Very few seem to consider, what happens to bank collateral, for instance, if corporate and sovereign bond prices fall heavily, which seems likely in a recession.

European banking sector: A crisis waiting to happen

As we explained in our previous post, the European banking sector is in dire straits. Negative rates and QE have wreaked havoc on the profitability of European banks.

Also, while the Tier 1 Capital of European banks has clearly risen since 2009, these institutions are more vulnerable to a crisis in sovereign debt than ever. The “doom-loop” between sovereigns and banks in the Eurozone has actually tightened since 2008/2010 because sovereign debt is higher, especially in the weaker member nations, and the profitability of banks is lower. This is a very serious issue, because the sovereign debt markets in the Eurozone are undeniably in a bubble.

Moreover, “mark-to-fantasy”, the policy which assigns fictitiously high prices to assets that have actually lost their value (such as CDOs), and are currently deteriorating on the balance sheets of European banks, have crippled them for over a decade (since 2008). Along with negative interest rates and QE, impaired balance sheets have helped to zombify both the European banking sector and the economy of the Eurozone.

What will happen to banks when recession arrives in the Eurozone?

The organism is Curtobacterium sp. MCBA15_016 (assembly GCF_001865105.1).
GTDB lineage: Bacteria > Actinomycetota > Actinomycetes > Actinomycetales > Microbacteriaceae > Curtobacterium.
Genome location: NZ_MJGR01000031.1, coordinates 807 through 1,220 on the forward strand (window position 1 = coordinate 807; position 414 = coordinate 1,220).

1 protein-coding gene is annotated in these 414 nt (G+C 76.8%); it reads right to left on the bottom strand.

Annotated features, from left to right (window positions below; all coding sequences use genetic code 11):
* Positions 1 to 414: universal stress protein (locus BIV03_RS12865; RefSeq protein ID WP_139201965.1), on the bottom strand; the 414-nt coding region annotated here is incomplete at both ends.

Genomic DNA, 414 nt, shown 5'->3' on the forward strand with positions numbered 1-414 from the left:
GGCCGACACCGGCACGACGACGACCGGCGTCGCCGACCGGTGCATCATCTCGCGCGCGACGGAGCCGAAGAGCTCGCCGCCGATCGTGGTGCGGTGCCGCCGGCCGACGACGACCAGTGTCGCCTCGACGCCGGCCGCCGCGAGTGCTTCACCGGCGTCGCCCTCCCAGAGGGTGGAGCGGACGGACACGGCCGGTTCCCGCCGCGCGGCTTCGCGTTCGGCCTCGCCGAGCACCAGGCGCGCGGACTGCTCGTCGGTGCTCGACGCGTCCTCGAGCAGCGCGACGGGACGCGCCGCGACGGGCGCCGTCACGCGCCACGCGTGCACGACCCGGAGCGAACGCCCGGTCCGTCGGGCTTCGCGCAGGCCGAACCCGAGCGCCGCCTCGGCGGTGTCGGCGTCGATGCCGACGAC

Non-performing loans will start to increase from already relatively-high levels and the profits of banks will fall further. It’s painfully obvious that the weak European banking sector will be utterly unable to cope with the resurgence of losses. A new global banking crisis, starting from Europe, is all but guaranteed.

With recession so close, we can prudently inquire: when does the confidence in European banks start to falter?  Practically-speaking, it can happen anytime.


Ominous signs have started to emerge, again.  Recent problems in the “repo” markets were attributed to regulatory issues and temporary lapses in liquidity. But now, “emergency” funding by the Fed has been running for three weeks with no end in sight.

What if sudden spikes in repo rates are not caused by a lack of liquidity but rather by the quality of collateral and waning trust, similar to the 2007-2008 banking crisis? No one can say for sure, but the longer the issue persists, the more ominous it gets.